Foreigners who visited China after Jan 15 can't enter India: DGCA


India, All India

The decision comes when the toll due to the outbreak of novel coronavirus rose to 813 in China on Sunday

Airports are adding passenger screenings and taking other precautions to prevent a new virus from being spread by Chinese tourists going abroad. AP photo

Aviation regulator DGCA has said that foreigners, who went to China on or after January 15, will not be allowed to enter India.

"Foreigners who have been to China on or after January 15, 2020, are not allowed to enter India from any air, land or seaport including India-Nepal, Indo-Bhutan, Indo-Bangladesh or Indo-Myanmar land borders," the Directorate General of Civil Aviation (DGCA) has said in a circular.

The decision comes when the toll due to the outbreak of novel coronavirus rose to 813 in China on Sunday.

The circular, issued on Saturday, also reiterated that all visas as well as e-visas issued to Chinese nationals before February 5 have been suspended with immediate effect.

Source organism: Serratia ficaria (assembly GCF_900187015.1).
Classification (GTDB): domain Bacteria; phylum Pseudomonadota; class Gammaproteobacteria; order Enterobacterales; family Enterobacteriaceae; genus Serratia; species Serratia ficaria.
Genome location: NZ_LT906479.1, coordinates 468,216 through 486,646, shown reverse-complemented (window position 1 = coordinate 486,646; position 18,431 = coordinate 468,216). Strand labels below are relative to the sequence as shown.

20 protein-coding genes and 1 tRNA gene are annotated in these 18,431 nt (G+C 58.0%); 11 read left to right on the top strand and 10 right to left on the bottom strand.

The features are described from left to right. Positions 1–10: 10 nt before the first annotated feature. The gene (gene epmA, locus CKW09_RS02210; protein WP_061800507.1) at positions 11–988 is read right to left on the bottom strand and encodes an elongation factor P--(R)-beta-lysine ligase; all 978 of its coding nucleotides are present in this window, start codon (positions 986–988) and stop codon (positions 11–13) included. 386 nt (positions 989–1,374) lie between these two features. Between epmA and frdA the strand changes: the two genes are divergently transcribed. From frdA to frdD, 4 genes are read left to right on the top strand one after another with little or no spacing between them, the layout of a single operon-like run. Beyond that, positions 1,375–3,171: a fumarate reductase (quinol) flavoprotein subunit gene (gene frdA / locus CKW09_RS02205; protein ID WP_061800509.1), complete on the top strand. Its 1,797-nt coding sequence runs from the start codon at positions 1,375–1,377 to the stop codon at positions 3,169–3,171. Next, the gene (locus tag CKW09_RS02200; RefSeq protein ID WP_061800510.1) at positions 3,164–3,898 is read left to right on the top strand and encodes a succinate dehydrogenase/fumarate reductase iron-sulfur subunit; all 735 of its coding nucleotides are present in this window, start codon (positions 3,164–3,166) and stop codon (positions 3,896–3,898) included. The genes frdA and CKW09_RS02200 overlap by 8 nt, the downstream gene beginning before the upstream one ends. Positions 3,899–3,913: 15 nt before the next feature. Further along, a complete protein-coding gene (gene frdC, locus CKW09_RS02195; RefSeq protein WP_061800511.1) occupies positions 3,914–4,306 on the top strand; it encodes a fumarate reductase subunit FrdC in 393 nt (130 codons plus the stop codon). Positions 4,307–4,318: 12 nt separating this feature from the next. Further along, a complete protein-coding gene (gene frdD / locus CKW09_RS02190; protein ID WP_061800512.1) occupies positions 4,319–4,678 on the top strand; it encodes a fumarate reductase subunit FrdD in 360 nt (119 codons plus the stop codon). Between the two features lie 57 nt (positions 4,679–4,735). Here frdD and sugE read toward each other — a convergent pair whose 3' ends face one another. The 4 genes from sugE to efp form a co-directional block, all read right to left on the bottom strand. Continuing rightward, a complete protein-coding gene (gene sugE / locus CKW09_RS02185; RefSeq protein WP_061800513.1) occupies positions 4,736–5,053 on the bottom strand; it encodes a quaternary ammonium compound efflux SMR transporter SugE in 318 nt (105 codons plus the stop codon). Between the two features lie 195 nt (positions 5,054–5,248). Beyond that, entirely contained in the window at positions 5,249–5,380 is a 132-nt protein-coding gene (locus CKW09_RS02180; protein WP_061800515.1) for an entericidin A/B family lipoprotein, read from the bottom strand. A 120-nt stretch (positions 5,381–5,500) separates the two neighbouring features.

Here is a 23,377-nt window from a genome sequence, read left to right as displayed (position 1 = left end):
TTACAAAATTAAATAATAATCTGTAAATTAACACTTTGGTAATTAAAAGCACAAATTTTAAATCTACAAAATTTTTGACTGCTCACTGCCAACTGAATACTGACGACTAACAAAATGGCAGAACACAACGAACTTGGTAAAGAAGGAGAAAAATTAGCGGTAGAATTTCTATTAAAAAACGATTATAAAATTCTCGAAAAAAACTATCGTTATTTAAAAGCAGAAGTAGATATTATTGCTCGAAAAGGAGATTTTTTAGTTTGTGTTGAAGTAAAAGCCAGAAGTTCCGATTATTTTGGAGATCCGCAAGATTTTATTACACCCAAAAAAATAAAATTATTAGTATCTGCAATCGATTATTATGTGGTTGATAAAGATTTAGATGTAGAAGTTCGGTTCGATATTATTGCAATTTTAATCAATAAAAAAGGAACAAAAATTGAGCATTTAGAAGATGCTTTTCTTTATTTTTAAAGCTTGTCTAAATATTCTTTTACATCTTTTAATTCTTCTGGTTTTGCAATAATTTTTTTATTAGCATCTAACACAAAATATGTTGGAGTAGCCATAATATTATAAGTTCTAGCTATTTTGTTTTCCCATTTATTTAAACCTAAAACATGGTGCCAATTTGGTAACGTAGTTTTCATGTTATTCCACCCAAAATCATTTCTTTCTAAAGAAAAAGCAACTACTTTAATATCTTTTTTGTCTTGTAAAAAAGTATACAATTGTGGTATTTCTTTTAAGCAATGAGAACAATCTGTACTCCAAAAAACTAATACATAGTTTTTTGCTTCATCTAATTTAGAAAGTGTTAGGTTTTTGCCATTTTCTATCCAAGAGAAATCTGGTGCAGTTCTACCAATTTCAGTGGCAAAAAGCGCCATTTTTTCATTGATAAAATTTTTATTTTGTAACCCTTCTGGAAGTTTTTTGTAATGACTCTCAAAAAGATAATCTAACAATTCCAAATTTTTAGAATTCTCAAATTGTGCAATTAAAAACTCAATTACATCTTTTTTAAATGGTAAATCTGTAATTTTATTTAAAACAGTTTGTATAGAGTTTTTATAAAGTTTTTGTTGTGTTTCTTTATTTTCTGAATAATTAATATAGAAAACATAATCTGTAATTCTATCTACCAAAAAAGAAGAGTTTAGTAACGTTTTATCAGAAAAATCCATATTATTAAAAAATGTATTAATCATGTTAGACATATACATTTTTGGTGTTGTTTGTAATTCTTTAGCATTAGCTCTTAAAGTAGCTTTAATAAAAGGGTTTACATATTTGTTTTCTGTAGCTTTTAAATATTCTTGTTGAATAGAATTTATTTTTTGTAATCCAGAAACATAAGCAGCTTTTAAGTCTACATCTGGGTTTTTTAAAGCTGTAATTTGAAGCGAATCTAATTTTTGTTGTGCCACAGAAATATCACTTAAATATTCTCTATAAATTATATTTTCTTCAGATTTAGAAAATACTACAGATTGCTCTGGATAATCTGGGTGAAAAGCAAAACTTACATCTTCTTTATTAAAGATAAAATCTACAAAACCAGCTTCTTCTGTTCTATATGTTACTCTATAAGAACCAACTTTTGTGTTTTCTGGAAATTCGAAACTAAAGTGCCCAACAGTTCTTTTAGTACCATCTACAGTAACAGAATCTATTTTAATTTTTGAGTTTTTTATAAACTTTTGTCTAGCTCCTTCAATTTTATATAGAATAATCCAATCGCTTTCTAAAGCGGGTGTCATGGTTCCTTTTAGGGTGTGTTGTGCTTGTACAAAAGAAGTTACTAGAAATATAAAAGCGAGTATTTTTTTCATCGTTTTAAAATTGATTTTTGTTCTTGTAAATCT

"No Chinese national, as well as other foreigners presently in China, are allowed to travel to India on existing Regular (sticker) visa or e-visa, which they hold (issued prior to Feb 05, 2020). In case of compelling reasons to travel to India, such persons may get in touch with Embassy in Beijing or Consulates in Shanghai and Guangzhou for new visas," the circular said.

However, the visa restrictions are not applicable to the aircrew, who may either be Chinese nationals or other foreign nationalities coming from China.

Amid a rising pneumonia scare caused due to the virus outbreak, Indigo and Air India have temporarily suspended flight operations in and around China.
The deaths due to 2019-nCoV — a deadly virus that traces its origin in the local seafood market of Wuhan, capital of Hubei province in central China — has surpassed the toll from the SARS epidemic of 2002-3.

Viral pneumonia caused by the highly contagious and life-threatening virus started in the middle of December and has spread to nearly 23 countries across the globe including Hong Kong, Singapore, Thailand, Japan, India, and the United States.

Many countries have also restricted their citizens from travelling to mainland China and also set up health camps at airports to screen passengers arriving from the East Asian country in the wake of the pneumonia outbreak.